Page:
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DIY Home Surveillance
By One House One Couple on Mar 23, 2012
This is a guest post by David at 2MCCTV Security.
When considering the installation of security cameras at your home there are a few things to keep in mind. First, what am I trying to accomplish? If your goal is for the cameras to be a deterrent to crime, you need to know that there is little evidence suggesting that cameras deter crime. What cameras can do very well, when properly installed, is provide information and evidence that can be used to identify and prosecute perpetrators of crime.
To assure that your cameras are properly installed you will need to consider:
- Camera type (low light, IP etc.)
- Lighting conditions at the camera location and the area to be viewed
- How the cameras will be installed (wall, ceiling or pole mount for example)
- How you will get power to the cameras
- Where the pictures from the cameras will be viewed or recorded
- What you trying to accomplish with the cameras
There is a wide range of surveillance equipment available to the average consumer today including black & white, color, standard resolution or high resolution, day/night cameras, low light cameras, BLC (back light compensated) cameras, thermal cameras, panoramic view cameras and IP cameras.
A good low cost residential camera installation could consist of cameras with infrared (IR) illuminators and a recording device. Many security DVR’s now provide a path for homeowners to connect through the internet to their home camera system.
Different cameras have different operating characteristics. For example, black and white cameras generally provide a better picture at night because they are more sensitive to infrared light (IR) than color cameras. This is why some cameras include on-board IR illuminators. Other cameras called Day/Night cameras change from color cameras to black & white cameras at dusk to improve camera performance.
Back light compensated (BLC) cameras also called wide dynamic range cameras are a good fit for camera locations inside a room looking toward a door or a window. Glare from doors and windows will sometimes cause a picture from a camera to “wash out” making images un-useable. A Wide dynamic range camera will compensate for the lighting overload and assure a good picture.
Typically cameras are wall, ceiling or pole mounted. It is important to consider how you will mount the cameras. For example, what tools will be necessary (e.g. ladders, drills, mounting hardware etc.).
Camera Power & Cabling
Cameras need electricity to operate and each camera location must consider accessibility to a power supply. There are different options available depending upon your needs. For example, some people choose to use a centrally located power supply and run wires to each camera location from there. Others choose to use small power transformers at each camera location. If that uninterrupted operation of your surveillance system is critical, you should consider battery back-ups for both your cameras and your DVR.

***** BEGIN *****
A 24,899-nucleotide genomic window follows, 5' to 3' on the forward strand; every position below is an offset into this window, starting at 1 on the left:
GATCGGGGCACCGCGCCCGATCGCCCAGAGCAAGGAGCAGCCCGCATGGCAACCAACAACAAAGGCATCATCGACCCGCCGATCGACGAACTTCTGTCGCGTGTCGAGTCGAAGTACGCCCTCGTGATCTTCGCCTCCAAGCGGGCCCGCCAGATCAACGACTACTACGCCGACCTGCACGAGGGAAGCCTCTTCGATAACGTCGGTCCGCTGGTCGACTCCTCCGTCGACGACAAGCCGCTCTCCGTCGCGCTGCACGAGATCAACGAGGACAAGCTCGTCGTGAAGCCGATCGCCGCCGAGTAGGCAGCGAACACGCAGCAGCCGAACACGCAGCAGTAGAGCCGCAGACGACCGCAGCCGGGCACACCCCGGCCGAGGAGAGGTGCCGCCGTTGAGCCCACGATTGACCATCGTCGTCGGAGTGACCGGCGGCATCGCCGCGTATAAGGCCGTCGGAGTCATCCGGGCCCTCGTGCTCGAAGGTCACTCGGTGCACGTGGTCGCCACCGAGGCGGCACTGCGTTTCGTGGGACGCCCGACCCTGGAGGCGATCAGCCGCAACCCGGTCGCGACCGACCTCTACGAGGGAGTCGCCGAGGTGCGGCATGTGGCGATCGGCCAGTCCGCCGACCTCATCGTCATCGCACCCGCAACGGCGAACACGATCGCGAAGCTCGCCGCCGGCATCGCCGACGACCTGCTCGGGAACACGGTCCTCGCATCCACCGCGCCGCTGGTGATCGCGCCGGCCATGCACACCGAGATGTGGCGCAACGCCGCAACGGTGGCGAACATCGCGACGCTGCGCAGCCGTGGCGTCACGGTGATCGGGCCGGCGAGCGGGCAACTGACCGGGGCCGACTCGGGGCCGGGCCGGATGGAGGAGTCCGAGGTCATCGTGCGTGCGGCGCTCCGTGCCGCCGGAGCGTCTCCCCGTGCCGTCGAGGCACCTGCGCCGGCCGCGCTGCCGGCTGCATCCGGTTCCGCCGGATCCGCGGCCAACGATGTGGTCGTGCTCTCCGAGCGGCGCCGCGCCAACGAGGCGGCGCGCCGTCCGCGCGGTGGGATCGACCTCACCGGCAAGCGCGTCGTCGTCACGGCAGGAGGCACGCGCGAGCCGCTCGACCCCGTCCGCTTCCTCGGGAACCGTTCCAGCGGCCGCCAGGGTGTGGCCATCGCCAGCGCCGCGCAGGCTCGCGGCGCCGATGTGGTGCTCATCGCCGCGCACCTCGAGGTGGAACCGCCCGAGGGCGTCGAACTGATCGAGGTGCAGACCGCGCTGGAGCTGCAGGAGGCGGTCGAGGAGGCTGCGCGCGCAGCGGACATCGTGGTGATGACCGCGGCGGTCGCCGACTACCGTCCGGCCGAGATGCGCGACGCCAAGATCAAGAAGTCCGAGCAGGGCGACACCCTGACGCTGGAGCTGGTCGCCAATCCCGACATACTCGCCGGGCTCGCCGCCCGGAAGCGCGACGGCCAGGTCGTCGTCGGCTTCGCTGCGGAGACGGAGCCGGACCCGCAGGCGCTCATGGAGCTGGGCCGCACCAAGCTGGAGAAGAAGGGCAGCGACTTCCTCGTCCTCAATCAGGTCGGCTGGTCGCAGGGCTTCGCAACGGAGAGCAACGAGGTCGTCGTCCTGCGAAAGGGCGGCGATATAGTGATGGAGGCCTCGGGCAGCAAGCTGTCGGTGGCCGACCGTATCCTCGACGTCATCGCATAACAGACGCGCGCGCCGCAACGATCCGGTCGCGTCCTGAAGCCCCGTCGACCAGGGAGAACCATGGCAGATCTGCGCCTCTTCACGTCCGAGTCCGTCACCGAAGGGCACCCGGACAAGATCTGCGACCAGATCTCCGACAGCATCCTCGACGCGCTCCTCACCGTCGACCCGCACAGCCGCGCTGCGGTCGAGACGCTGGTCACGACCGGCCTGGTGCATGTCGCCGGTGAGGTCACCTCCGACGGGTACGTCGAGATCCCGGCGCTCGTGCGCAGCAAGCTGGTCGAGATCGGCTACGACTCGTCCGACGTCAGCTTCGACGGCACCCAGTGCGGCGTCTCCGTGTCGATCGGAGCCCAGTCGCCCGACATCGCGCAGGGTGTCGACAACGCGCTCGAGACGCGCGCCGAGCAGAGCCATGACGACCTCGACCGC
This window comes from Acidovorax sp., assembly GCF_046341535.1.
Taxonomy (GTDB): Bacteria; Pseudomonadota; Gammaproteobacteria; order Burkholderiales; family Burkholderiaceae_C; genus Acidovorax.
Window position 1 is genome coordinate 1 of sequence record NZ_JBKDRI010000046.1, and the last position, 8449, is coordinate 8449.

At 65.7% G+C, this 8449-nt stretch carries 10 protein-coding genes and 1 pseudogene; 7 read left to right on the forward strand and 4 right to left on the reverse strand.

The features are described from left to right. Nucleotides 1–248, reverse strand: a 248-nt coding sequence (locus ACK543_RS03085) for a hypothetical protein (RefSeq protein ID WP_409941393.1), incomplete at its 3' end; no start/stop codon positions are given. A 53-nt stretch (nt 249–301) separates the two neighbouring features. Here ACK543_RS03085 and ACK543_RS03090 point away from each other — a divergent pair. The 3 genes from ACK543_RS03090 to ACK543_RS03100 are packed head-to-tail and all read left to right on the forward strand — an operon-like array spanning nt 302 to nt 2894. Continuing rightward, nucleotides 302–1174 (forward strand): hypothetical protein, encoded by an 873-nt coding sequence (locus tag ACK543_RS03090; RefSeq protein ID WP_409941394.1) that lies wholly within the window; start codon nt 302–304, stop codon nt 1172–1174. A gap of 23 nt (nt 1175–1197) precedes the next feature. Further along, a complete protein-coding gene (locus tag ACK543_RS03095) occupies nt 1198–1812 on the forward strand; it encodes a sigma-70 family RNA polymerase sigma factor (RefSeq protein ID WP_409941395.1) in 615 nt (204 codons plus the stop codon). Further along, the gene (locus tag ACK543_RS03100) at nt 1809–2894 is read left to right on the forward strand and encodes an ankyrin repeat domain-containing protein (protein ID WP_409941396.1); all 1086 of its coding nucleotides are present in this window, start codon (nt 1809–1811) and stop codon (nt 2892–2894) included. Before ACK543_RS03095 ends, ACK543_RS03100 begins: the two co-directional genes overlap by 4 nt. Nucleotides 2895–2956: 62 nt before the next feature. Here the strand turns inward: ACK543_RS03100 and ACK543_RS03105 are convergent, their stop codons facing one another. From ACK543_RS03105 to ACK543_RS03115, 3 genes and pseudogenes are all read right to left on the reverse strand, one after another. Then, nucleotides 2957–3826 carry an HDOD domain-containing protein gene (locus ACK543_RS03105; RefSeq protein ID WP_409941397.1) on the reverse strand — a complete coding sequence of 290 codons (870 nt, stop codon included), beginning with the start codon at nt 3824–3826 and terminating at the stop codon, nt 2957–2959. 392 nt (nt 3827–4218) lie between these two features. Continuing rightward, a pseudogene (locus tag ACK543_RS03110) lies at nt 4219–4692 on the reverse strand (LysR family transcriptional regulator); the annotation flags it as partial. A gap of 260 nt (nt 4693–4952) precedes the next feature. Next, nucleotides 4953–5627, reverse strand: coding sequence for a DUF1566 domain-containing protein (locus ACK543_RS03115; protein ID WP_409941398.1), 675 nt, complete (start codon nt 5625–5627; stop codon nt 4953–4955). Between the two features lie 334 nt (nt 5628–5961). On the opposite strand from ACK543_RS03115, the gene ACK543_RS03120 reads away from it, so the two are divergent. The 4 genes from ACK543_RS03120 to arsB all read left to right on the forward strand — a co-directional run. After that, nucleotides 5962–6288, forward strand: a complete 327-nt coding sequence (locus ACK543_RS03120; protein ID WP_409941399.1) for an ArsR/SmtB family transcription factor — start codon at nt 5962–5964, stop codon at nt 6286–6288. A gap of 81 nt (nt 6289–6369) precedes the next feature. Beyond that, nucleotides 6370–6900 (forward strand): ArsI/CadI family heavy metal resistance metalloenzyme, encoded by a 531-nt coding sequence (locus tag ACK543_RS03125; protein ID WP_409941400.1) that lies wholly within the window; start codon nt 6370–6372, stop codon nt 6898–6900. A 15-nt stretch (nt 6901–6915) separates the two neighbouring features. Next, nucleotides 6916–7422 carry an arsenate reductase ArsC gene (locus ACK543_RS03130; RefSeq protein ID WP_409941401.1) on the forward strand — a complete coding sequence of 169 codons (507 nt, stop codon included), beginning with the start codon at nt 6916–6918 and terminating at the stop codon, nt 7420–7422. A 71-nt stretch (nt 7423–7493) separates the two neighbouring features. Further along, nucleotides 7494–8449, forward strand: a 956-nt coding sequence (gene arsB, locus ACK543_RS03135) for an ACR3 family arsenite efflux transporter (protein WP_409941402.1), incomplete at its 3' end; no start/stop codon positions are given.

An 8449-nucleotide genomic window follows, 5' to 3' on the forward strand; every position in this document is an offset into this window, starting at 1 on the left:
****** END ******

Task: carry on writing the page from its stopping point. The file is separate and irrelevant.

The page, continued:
There are two ways to get the cameras signal back to the monitor and DVR. 1. Direct wire, 2. Wireless. As with any option there are aspects unique to each approach that you should consider. For example, wireless is generally less expensive, but, it can also be subject to signal interference and range issues that can impact the quality of the picture. Direct wire will provide a more consistent and reliable signal but is more labor intensive to install.
Viewing & Recording
The camera user should also give thought to where and how the camera images will be used. For example, some camera applications are used for viewing purposes only and don’t need to be recorded. In this case a good quality monitor should suffice. With the relatively low price of recording media in the marketplace today however, no camera system should be considered complete without a recording device of some type. There are a number of ways to record your video streams. Like cameras, there are a wide range of DVRs available in the marketplace. DVRs range from residential to high end industrial grade. Many now offer remote web access to your camera system.
Some things to consider when reviewing DVRs include:
Number of channels-this limits the number of cameras you can tie into your system. For example a four channel DVR is limited to 4 cameras.
The amount of recorded images you will capture on the DVR is limited by the number of cameras, their recording speed, and the size of the storage media. Typically, DVRs will record until the allotted space on the hard drive is consumed and then begin recording over the oldest images. Some DVRs are available with an on board DVD burner allowing the user to transfer recorded images to disk for permanent archiving.
Lastly, the quality of the monitor you use for viewing will impact the quality of the viewed images. It is important to consider how you will use the monitor to view images. For example, some businesses like to put a monitor near the entrance of their businesses so that customers see that there is an active surveillance system in use in the business. In other cases the monitor will be used only to review recorded images in the event of an incident. There are many options available to the consumer that will provide high quality images at an economical price. It is important to assure that the output format of your DVR is compatible with the input format needed by the monitor.
Author Info: David W. McCoy, CPP, David is a security professional and writer for 2MCCTV Security with 28 years in the security industry evaluating and designing security & surveillance systems and programs for government and multinational corporations.
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